Federico Uribe, Bull, 2008
Wood and Shoe Soles
96" x 72" x 36"
Image: Now Contemporary Art, Wynwood, Miami, Florida

BRMA on FaceBook and Twitter

Federico Uribe (Website)

Selected Images of Artist's Work at Now Contemporary Art

✭ The Denver Art Museum is showcasing the distinctive product design of Olivetti office machines and graphics in "Olivetti: Innovation and Identity", on view through December 31. 

Also on view through the end of the year: "Slight of Hand", presenting in sculpture, paintings, and imagery the embroidery, quilting, weaving, netting, crocheting, coiling, and ikat of 14 contemporary artists: Magdalena Abakanowicz, Olga de Amaral, Arlette Gosiewski, Jane Mathews, Tracy Krumm, Rebecca Medel, Norma Minkowitz, Cindy Hickok, Gugger Petter, Carol Shinn, Polly Barton, Lia Cook, Carol Eckert, and Kay Khan. This is an exceptional group of artists, as you'll find after just a few minutes on their Websites.

Image at Left: Norma Minkowitz, Legs I, 1974 
Neusteter Textile Collection, By Exchange

Image at Right: Jane Mathews, DAM Crazy Quilt, 2006
Neusteter Textile Collection
Helen Strange Patterson Memorial Fund and Mrs. Katherine Kicks
By Exchange

DAM on FaceBook and Twitter

✭ On view until October 16 at Bellevue Arts Museum, Bellevue, Washington, is "Think Twice: New Latin American Jewelry". The exhibition includes more than 130 works by more than 90 artists from 25 countries and is the largest collection of contemporary Latin American jewelry on view in the United States. Go here for images.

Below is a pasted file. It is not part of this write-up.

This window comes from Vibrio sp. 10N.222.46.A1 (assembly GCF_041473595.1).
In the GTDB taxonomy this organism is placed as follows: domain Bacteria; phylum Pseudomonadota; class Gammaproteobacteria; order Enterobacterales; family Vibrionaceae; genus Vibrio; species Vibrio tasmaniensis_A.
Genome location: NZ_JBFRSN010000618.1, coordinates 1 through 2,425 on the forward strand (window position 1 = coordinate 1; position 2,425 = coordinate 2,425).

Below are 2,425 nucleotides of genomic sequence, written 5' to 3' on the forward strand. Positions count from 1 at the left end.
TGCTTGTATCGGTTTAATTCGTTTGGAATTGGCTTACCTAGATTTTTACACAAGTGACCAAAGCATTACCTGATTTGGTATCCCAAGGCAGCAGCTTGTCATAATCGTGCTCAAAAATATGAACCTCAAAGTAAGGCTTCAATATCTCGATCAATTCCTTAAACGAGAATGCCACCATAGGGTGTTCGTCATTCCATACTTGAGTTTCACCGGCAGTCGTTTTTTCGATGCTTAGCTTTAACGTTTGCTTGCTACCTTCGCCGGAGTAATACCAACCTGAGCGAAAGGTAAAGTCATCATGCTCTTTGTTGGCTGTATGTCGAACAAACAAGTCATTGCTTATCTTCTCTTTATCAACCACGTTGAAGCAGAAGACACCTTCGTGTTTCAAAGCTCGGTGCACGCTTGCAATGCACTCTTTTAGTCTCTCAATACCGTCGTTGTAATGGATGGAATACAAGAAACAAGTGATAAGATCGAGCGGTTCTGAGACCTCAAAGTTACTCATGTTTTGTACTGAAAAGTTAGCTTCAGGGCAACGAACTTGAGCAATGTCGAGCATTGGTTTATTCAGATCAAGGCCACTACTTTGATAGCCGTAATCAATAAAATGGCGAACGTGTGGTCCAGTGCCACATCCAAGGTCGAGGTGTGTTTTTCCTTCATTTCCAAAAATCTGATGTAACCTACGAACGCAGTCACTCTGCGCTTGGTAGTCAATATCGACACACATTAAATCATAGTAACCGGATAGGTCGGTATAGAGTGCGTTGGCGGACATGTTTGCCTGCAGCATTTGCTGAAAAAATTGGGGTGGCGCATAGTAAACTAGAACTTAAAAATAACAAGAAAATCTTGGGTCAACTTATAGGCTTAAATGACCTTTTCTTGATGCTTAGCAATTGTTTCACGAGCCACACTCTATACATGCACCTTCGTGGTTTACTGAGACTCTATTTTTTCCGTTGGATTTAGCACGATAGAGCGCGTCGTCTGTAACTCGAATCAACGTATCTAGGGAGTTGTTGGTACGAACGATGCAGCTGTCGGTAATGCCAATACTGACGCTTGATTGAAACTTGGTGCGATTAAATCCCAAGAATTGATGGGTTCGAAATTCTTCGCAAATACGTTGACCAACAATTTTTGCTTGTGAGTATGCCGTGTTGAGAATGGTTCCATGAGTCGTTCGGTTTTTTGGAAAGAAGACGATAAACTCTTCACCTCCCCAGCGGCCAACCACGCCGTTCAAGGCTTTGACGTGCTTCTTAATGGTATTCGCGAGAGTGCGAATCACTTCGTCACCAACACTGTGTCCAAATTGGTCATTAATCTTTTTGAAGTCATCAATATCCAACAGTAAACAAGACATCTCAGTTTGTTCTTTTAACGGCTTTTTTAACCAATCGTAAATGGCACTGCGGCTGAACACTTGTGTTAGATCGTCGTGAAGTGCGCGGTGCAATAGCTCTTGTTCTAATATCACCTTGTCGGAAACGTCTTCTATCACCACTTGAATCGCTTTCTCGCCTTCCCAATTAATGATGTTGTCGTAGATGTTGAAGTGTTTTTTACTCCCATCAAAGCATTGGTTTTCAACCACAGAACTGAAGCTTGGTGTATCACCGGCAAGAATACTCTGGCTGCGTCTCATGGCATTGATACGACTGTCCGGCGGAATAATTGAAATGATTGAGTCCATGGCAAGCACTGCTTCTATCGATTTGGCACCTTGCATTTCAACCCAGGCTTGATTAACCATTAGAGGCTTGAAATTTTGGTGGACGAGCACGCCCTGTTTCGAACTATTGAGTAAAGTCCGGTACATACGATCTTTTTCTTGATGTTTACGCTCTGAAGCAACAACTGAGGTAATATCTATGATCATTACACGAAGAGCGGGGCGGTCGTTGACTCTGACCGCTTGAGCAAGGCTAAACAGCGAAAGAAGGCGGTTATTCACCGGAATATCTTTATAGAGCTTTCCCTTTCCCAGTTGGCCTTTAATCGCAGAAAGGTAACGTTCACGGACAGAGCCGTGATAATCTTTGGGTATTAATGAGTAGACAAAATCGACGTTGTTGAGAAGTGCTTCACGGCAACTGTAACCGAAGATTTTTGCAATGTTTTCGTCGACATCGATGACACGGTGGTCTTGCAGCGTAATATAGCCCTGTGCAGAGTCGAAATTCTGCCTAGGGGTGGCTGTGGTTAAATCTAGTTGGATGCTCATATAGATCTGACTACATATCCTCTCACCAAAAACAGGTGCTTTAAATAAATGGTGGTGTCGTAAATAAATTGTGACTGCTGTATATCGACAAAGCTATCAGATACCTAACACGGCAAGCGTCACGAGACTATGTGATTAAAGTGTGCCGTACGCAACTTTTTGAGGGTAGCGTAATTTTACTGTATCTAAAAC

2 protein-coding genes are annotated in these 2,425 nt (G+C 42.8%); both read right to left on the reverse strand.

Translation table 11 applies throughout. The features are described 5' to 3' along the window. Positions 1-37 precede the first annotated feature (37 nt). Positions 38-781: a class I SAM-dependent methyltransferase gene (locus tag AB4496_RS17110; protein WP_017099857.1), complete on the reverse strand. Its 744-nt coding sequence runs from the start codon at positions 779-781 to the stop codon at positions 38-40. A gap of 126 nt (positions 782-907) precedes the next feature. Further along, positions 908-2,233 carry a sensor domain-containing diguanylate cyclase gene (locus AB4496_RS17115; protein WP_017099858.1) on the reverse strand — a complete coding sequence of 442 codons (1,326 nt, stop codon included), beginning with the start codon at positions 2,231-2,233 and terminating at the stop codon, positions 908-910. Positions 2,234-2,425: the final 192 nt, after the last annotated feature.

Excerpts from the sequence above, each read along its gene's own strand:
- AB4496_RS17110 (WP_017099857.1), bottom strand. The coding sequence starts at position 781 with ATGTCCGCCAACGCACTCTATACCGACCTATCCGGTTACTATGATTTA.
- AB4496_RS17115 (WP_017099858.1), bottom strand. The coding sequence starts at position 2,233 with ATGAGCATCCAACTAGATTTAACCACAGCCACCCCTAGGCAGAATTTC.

BAM on FaceBook and Twitter

Holidays Are Coming. Think Ahead!

It's not too early to begin thinking about special gifts for the holidays. Please visit Transformational Threads and help support the work of artists Jennifer Kassing-Bradley, Judith Olivia HeartSong, and Nuch Owen. Images of these talented artists' original work have been re-conceived in exquisite custom hand-embroidery produced exclusively in limited editions for Transformational Threads. These thread paintings are unique, affordable, and ready to frame. 


Louise Gallagher said...

I immediately went off to iTunes to buy his music! What an amazing pairing. Now I have beautiful images in my mind -- and new music to listen to in the car while I drive to the coast today!

And I will visit Transformational Threads -- when I return.

Anonymous said...

i saw the hard truths while visiting indy this summer.
it was hard.
it was draining to read the posted information next to the works.
it works were very large, very heavy. it took five men to hang each peace on the wall.
almost like a cross to bear.

i was spent toward the end...then turned the last corner to see a room full of some of his colourful work. still large, still heavy, but a rest, a lift from the dark and heavy burden of the previous rooms.

yet, in all...many ideas came through that can be transformed. :-)

S. Etole said...

Dumas's work is hauntingly soul-stirring.